In 1993, the Prison Service became a part of the government. This allowed the agency to have greater autonomy in operational matters, though the government continued to have an overall policy direction.
1993 also saw the creation of the "Three-strikes-and-you're-out law", which started in Washington state but spread throughout the nation and eventually to the federal government. It applied to violent crimes, burglaries, and drug offenses.
In 1999, the rate of incarceration skyrocketed, reaching 476 per 100,000. This was 3.5x that of the Great Depression, and between the years of 1999-2000, the number of inmates rose 9%.
The debates surrounding privately owned prisons, overcrowding, prison reform, and prison administration are still flaring today.
But we're not getting into that! Remember?
Types of Prisons and Inside Prisons Today
Thanks to loyno.edu for these overviews!
These prisons are generally the most famous (or infamous!). They include prisons like Attica, Sing Sing, Joliet, Leavenworth, Alcatraz, and San Quentin. They all have walled fortresses, and house the most serious, aggressive and dangerous criminals of the system. They have secure custody and control, with strict guidelines.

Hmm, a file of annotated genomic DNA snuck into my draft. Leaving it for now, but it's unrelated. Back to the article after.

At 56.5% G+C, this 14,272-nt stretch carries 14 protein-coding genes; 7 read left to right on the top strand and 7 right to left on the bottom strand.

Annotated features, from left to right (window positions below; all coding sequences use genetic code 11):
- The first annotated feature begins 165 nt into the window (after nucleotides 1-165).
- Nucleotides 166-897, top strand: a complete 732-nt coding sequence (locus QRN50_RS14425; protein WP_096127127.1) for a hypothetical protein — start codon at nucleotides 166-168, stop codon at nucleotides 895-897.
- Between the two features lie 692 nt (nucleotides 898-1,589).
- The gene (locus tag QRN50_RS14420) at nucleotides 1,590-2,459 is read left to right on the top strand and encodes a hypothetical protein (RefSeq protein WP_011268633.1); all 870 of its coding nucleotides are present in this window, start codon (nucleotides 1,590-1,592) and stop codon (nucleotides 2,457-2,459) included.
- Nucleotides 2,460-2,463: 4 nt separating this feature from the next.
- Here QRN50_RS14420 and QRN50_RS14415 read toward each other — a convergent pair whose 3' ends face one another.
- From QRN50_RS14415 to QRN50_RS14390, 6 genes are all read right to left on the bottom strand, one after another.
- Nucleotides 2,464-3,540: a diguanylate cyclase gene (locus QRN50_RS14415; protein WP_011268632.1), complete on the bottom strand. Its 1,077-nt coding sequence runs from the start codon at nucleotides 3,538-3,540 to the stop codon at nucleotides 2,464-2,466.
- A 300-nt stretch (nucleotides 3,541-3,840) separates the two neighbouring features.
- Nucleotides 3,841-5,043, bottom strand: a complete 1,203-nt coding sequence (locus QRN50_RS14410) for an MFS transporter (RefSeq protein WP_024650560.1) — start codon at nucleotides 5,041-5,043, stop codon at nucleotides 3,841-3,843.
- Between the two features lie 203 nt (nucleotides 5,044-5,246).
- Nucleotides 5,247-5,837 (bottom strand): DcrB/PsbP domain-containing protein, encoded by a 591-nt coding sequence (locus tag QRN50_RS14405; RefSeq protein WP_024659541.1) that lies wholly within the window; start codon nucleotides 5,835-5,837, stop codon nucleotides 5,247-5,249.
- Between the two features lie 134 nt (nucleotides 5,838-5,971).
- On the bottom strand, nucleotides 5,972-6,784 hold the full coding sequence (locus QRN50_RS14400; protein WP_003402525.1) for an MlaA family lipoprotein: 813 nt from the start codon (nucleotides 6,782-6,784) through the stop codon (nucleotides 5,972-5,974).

These are more recently realized and are a new innovation in high-security prison facilities. They are also known by the names of secured, special housing, maximum control security, and maxi maxi. They are highly restrictive with high custody, and isolate inmates from the general population.
These prisons have the same basic pattern of the maximum-security prison but are obviously less intense. They don't have as much emphasis on internal fortification, and their perimeters are marked by fences and enclosures instead of walls, with fewer guard towers for security.
Additionally, shared living and dorm-style housing are common in these facilities, with their population being far less dangerous or escape-prone. However, for those pesky inmates that don't follow rules well, there is usually a maximum-security wing for inmates that might be dangerous to others or guards.
These don't have any armed guards and walls. They even sometimes lack perimeter fencing, considering the fact that their residents are considered low security risks.